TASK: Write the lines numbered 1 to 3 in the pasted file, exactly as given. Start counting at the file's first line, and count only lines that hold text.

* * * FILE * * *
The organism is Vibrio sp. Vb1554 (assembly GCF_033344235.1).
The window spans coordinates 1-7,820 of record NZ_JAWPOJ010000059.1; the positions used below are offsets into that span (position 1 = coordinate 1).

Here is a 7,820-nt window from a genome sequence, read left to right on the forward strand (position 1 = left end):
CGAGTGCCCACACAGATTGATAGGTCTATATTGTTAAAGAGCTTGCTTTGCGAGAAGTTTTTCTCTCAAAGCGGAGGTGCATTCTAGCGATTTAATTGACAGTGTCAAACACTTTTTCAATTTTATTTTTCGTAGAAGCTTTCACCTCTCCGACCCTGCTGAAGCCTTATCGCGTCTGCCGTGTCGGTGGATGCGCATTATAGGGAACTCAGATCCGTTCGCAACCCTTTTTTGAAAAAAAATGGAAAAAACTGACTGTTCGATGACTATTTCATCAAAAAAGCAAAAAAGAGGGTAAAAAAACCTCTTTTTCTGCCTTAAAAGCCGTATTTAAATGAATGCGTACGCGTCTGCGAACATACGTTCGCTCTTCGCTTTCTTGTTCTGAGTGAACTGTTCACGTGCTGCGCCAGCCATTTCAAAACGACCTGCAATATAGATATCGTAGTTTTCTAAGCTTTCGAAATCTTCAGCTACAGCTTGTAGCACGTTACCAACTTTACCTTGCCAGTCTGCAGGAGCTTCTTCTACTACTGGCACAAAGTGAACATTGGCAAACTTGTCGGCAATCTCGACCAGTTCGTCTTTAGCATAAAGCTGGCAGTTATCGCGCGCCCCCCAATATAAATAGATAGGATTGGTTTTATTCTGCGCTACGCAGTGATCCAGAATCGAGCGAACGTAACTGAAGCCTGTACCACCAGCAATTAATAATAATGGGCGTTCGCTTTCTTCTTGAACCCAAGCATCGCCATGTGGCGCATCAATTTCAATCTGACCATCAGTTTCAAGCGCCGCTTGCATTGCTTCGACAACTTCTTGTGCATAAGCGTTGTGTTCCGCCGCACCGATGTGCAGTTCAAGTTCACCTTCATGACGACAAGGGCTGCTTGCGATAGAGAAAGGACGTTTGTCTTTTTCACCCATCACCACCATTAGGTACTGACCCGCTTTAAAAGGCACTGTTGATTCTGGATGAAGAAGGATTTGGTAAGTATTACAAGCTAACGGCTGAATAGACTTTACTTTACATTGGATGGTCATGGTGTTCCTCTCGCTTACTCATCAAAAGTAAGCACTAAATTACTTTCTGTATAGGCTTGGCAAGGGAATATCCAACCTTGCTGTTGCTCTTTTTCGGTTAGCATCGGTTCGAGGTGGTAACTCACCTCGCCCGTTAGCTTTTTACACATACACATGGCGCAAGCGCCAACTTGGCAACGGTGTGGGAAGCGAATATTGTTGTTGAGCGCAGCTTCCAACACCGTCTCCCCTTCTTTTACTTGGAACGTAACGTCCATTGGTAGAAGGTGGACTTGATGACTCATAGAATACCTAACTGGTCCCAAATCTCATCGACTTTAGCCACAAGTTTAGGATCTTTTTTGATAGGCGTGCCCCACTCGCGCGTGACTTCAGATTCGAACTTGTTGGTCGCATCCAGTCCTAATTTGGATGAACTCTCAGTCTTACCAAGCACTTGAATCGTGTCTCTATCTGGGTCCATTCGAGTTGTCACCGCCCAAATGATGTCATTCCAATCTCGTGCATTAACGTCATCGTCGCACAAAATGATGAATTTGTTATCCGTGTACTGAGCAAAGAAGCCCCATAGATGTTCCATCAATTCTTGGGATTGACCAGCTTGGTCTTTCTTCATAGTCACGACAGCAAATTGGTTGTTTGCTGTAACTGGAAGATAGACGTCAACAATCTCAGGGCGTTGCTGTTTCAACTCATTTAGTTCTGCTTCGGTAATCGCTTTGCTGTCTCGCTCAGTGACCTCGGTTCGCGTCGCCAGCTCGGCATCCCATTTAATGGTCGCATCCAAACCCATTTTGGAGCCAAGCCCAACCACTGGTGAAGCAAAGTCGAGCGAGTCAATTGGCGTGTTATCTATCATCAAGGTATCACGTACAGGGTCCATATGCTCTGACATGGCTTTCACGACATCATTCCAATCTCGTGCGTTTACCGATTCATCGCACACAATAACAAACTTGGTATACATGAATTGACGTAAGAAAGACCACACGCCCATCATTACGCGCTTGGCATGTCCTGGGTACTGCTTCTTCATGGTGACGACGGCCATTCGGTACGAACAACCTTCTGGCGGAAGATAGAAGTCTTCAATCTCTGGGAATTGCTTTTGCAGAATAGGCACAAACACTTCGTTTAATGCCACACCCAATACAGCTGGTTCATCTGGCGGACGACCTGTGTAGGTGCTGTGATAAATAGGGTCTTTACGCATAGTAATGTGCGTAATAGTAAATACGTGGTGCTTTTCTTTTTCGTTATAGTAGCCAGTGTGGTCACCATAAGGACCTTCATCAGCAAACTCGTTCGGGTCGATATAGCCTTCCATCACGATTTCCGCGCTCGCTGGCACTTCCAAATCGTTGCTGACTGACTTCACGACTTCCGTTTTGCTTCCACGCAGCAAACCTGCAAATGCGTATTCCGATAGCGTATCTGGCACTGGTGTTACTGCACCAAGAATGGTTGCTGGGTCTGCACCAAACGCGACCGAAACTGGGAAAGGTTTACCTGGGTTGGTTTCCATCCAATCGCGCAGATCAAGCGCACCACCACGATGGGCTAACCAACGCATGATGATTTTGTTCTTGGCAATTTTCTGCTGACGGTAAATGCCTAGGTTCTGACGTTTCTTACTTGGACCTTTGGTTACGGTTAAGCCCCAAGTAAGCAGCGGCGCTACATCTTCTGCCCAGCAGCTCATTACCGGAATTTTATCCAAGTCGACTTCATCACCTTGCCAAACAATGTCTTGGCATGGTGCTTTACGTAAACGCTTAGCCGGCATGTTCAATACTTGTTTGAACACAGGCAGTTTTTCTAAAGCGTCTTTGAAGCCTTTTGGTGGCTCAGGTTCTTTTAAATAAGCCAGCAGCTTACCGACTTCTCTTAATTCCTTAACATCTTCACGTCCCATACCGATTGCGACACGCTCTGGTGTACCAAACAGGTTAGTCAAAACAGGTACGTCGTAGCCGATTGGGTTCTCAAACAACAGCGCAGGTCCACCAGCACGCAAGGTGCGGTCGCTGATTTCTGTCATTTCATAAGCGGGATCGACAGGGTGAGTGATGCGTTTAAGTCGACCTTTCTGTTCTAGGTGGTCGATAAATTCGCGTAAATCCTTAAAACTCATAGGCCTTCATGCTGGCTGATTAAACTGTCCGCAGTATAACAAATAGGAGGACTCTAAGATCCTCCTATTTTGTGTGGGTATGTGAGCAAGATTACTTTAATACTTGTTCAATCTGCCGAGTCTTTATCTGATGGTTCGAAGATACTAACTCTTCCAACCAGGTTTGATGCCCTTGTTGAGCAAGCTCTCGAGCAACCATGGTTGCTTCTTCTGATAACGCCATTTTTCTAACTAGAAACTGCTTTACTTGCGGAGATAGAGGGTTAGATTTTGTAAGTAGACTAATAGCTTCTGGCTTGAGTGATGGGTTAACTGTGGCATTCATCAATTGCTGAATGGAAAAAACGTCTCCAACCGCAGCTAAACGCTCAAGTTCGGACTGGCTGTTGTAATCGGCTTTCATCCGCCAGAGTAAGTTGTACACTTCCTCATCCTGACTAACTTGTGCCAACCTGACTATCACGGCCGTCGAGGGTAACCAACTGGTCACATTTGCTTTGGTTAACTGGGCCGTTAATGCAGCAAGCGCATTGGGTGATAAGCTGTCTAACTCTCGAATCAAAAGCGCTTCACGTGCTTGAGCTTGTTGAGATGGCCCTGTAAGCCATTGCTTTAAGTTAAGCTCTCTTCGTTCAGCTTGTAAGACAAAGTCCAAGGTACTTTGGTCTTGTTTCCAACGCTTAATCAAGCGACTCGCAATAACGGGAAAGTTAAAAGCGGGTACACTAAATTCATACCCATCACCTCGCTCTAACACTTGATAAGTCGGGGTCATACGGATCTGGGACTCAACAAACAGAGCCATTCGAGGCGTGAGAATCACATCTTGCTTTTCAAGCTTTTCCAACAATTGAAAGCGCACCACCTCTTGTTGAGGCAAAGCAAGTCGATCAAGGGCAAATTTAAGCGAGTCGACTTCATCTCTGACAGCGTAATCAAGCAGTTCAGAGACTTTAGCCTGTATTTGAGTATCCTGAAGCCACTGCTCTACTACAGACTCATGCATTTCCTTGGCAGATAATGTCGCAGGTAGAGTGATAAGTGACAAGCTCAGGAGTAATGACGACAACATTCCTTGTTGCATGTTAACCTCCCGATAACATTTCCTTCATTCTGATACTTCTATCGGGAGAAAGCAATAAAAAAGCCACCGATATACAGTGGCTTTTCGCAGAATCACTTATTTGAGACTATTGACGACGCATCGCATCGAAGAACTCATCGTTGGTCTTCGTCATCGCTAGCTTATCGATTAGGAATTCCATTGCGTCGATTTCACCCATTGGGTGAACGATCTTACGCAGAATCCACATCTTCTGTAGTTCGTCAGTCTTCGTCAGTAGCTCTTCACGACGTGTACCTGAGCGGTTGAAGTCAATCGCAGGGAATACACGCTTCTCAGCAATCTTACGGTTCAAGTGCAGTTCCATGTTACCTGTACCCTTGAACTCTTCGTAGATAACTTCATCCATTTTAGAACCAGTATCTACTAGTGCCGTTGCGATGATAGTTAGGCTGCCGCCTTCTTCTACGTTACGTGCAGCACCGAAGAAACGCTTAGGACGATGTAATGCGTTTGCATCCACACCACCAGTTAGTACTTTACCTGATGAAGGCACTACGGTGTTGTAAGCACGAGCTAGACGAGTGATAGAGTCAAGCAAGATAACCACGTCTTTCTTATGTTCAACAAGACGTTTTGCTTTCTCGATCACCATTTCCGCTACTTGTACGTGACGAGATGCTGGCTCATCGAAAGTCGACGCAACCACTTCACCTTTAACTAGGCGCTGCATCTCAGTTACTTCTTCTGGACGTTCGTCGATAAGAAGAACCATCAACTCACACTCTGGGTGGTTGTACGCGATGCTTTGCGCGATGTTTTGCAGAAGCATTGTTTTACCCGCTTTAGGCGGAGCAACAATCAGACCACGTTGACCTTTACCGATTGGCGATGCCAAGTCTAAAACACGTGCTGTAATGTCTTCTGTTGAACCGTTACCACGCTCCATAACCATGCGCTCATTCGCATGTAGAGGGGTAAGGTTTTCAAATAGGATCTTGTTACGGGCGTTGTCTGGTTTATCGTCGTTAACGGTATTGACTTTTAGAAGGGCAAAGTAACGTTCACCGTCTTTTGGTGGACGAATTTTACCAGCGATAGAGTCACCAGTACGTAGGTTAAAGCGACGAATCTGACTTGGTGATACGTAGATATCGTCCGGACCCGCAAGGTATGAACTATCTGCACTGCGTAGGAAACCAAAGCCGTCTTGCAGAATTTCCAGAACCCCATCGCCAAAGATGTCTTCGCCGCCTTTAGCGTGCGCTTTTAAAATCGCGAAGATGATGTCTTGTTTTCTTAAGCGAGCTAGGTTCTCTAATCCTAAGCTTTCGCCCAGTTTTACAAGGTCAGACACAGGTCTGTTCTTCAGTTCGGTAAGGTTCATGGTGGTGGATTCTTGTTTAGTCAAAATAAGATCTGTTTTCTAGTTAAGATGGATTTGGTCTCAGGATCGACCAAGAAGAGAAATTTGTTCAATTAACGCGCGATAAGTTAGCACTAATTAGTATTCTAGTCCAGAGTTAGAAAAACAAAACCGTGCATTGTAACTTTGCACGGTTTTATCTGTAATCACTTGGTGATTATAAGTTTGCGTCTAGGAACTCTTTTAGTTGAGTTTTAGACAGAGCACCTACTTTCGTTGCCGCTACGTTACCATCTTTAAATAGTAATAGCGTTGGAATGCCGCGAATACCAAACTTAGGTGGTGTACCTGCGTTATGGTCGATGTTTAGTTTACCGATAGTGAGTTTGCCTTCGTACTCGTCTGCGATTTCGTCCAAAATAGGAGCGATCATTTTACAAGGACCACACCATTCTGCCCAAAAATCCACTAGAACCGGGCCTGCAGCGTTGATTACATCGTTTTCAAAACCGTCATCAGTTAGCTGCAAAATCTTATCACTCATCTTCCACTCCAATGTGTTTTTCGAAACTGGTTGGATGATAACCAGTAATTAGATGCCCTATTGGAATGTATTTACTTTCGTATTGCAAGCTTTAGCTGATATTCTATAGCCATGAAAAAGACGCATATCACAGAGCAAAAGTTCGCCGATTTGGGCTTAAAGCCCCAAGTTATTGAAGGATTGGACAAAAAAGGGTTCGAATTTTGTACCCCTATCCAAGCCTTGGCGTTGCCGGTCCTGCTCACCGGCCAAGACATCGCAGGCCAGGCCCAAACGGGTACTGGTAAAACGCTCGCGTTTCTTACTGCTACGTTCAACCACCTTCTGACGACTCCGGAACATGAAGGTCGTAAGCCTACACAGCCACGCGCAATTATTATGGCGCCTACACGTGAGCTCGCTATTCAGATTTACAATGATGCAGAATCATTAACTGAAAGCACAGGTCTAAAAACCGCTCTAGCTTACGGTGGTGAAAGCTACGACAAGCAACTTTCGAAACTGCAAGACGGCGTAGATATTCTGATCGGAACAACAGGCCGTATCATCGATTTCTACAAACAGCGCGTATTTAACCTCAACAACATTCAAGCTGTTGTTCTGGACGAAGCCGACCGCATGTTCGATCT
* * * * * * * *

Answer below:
The organism is Vibrio sp. Vb1554 (assembly GCF_033344235.1).
The window spans coordinates 1-7,820 of record NZ_JAWPOJ010000059.1; the positions used below are offsets into that span (position 1 = coordinate 1).

Here is a 7,820-nt window from a genome sequence, read left to right on the forward strand (position 1 = left end):